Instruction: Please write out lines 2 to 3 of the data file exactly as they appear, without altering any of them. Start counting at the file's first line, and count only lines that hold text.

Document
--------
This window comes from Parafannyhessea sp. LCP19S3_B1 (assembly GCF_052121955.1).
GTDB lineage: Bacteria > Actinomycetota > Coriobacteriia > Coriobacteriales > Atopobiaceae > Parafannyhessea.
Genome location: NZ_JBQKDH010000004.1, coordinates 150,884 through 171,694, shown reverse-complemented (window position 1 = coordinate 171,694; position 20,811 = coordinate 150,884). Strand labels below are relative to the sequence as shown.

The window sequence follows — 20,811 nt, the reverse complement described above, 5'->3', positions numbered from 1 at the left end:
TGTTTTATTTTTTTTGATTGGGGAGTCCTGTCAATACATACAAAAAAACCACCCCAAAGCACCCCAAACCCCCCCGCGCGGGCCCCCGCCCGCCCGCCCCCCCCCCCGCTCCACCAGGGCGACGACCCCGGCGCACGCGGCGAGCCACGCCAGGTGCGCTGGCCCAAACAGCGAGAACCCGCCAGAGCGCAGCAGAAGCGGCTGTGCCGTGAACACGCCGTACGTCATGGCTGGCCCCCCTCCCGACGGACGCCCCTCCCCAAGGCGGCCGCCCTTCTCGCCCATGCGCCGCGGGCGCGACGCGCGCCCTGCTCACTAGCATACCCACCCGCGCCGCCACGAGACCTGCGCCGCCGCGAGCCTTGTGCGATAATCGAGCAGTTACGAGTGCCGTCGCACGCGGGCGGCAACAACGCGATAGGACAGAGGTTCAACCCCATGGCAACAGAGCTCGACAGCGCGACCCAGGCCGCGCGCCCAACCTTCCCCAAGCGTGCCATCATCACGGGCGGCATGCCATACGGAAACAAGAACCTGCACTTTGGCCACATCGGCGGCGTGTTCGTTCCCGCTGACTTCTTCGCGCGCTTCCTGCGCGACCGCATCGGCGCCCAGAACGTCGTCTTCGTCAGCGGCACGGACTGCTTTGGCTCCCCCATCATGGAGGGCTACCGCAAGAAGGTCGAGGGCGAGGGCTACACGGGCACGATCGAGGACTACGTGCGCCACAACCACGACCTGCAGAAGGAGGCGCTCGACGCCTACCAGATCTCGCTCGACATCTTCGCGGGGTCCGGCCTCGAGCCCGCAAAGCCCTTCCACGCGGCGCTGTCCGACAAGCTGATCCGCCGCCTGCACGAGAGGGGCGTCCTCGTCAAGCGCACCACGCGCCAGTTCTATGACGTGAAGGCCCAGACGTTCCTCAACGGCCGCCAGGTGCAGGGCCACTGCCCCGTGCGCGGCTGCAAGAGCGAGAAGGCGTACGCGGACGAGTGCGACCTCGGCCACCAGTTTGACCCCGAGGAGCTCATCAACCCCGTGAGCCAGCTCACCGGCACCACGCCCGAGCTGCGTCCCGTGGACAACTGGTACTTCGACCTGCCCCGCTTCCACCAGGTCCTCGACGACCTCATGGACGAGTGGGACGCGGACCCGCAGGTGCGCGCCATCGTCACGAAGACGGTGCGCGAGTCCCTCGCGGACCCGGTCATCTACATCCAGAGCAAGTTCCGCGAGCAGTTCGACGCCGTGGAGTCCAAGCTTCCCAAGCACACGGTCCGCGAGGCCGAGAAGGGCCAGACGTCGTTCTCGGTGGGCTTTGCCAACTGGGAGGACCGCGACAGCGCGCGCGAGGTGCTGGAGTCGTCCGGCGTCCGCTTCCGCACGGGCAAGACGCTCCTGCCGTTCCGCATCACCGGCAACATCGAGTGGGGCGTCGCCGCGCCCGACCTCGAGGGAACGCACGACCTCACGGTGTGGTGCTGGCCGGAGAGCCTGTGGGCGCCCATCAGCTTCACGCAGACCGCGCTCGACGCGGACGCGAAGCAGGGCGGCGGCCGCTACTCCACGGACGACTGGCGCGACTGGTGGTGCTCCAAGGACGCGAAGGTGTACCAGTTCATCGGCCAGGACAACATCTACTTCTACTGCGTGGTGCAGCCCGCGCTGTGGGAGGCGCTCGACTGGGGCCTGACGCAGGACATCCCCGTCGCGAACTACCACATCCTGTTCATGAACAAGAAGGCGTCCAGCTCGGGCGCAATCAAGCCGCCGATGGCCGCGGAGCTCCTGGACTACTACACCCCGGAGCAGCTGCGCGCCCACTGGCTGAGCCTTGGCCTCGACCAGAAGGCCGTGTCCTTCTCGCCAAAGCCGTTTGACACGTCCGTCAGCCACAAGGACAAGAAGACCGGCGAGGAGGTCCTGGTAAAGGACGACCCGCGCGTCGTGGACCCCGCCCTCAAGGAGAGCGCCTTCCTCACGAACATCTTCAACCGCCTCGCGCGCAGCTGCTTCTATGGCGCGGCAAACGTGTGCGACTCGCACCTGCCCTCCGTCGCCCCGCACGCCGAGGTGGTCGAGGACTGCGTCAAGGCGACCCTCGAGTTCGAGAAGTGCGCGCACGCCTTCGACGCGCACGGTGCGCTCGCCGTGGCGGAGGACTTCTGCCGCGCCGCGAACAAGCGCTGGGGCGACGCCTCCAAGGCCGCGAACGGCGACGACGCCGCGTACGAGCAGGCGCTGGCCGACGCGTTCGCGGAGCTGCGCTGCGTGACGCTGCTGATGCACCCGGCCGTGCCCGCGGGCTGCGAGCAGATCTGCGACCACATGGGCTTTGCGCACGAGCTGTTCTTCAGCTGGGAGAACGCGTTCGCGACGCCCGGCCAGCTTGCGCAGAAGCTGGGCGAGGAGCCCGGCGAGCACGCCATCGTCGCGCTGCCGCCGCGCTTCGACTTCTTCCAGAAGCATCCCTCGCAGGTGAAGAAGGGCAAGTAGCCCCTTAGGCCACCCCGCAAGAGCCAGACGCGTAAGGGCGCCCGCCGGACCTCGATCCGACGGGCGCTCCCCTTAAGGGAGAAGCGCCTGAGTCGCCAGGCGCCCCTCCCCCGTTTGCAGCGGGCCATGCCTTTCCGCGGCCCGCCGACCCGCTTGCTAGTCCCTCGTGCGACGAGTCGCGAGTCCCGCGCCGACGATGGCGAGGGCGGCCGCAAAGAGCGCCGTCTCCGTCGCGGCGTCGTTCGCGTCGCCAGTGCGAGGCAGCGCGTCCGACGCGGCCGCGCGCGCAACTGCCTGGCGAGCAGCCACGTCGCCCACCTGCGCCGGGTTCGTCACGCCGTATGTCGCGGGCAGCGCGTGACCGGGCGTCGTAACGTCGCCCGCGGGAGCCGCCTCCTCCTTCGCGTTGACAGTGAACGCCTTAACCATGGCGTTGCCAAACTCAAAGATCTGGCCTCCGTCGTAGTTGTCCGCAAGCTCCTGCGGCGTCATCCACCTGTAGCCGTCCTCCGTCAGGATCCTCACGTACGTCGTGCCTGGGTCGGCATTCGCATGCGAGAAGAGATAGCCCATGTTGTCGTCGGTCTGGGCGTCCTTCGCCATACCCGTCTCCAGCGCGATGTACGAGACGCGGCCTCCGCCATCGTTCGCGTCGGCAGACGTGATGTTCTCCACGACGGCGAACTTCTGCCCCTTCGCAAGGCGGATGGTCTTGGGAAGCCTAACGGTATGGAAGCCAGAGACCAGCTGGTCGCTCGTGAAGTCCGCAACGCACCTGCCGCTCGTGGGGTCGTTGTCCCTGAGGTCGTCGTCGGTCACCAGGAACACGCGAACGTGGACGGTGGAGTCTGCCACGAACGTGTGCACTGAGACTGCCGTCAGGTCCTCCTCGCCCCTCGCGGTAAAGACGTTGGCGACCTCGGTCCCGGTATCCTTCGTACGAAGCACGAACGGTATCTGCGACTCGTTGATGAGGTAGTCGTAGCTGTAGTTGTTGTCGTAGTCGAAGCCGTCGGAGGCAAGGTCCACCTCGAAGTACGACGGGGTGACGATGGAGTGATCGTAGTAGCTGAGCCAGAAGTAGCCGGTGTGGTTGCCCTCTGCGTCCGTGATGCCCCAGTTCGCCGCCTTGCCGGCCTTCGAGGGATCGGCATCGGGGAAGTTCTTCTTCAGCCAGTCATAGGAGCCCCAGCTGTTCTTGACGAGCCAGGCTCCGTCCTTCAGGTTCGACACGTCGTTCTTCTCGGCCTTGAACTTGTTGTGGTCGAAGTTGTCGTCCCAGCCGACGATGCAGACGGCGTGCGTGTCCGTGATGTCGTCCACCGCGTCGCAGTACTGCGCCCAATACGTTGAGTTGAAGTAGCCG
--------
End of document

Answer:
GTDB lineage: Bacteria > Actinomycetota > Coriobacteriia > Coriobacteriales > Atopobiaceae > Parafannyhessea.
Genome location: NZ_JBQKDH010000004.1, coordinates 150,884 through 171,694, shown reverse-complemented (window position 1 = coordinate 171,694; position 20,811 = coordinate 150,884). Strand labels below are relative to the sequence as shown.